Last week, I said my Newf and I would become a therapy team for Be the Change, a movement to promote animal welfare. While I’m eagerly awaiting the delivery of my Delta Society training manual, it occurred to me that our training started a year ago, almost to the day. At the time,what we were doing simply wasn’t obvious. I thought it might be fun to look back to see how far we’ve come.
Last March, as we drove our rescue Newf toward home, Tim stopped the car allowing for?the passage of two riders on horseback. The Newf, locking his eyes on the magnificent animals, rumbled a low, guttural growl from the back seat. Tim and I flashed glances at each other. There is nothing more unnerving than having an unknown giant growling directly behind your face. The horses passed and we continued the half mile toward home. Once out of view, all was right with the world again. Then, as we all settled in for an afternoon rest later that weekend, Clint Eastwood charged across our obscenely huge plasma screen – on horseback . Shamus jolted upright and rumbled once more. He watched vigilantly throughout the rest of the film. Not long after, this behavior carried over at PetsMart when encountering 2 larger dogs. We obviously had some socialization issues to overcome.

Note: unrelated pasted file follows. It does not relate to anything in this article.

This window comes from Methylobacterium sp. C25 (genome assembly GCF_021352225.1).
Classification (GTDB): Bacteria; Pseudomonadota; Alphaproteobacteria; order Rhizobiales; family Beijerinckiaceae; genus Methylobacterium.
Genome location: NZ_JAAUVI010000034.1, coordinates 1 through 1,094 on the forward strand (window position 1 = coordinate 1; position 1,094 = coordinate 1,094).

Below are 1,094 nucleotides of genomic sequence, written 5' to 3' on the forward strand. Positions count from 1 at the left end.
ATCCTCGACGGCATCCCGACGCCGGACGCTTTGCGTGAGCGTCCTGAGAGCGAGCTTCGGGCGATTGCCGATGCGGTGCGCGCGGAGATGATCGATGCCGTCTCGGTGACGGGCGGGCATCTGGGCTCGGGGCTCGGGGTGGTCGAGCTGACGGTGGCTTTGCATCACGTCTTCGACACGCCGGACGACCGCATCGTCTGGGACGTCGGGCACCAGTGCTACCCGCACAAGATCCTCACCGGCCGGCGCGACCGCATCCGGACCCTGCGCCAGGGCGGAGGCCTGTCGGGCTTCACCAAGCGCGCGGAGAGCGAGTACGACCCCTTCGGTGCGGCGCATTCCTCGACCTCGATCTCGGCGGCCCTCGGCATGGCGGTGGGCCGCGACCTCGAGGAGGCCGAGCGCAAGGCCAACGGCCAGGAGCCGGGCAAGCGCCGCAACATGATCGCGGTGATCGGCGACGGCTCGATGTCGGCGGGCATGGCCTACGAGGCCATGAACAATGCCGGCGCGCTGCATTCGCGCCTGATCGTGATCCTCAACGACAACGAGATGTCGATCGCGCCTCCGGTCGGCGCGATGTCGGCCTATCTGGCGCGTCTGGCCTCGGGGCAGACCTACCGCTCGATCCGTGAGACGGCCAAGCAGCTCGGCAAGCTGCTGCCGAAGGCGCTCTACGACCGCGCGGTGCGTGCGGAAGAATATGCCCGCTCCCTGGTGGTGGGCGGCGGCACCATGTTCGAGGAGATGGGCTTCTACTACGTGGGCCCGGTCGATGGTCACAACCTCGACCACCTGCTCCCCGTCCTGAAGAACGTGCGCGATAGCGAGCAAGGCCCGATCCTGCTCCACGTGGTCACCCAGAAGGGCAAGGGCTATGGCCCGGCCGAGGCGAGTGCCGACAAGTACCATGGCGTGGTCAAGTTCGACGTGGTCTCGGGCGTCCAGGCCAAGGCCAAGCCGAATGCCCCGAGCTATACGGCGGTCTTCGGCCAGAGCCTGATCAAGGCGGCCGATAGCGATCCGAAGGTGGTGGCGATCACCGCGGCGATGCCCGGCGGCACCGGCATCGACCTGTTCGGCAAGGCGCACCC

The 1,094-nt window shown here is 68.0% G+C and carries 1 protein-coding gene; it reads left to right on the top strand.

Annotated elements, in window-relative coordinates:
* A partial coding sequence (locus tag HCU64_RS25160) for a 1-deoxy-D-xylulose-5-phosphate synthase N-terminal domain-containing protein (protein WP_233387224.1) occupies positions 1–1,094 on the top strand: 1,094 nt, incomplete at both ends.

WORKING TOWARD CHANGE
Having taken Shamus to Nassau Veterinary Clinic (to clear a double ear infection, treat his Lyme and Entropion, x-ray his dysplastic hips and his stomach to be sure that the chewed child’s toy re-appearing in sloppy piles of kibble was fully gone), we learned about a class they offered called Tails on Trails. It’s focus is to acclimate our dog to other dogs, people and a variety of situations and environments. We thought this would be helpful tool to convey to Shamus that we are his source of safety at all times.
Watching footage of that first day at class, it’s amazing to see how much Shamus looked to us for direction and confidence. We had so much yet to learn about working as a team with increased verbal and visual communication and less leash correction. Most amazing was Shamus’ increased tolerance for large animals. He may not have liked the cows, but he didn’t growl at a single one and joined the pack of big dogs like?a trooper. Perhaps that nueter helped.
LOOKING TOWARD THE FUTURE
Although we had no idea we’d make this new commitment together, here we are. One small step leads to another. As a therapy Newf, Shamus will need to accept other animals as he does people. He came so far that day, let alone over the last year. I’m confident we are beyond this issue now. Believe me, we’ll continue practicing in order to be very, very sure.
Now, if only we could get our water dog to like the water. His papa ruined a favorite pair of hiking boots during Shamus’ first swimming lesson – in Newfoundland Creek, of all places.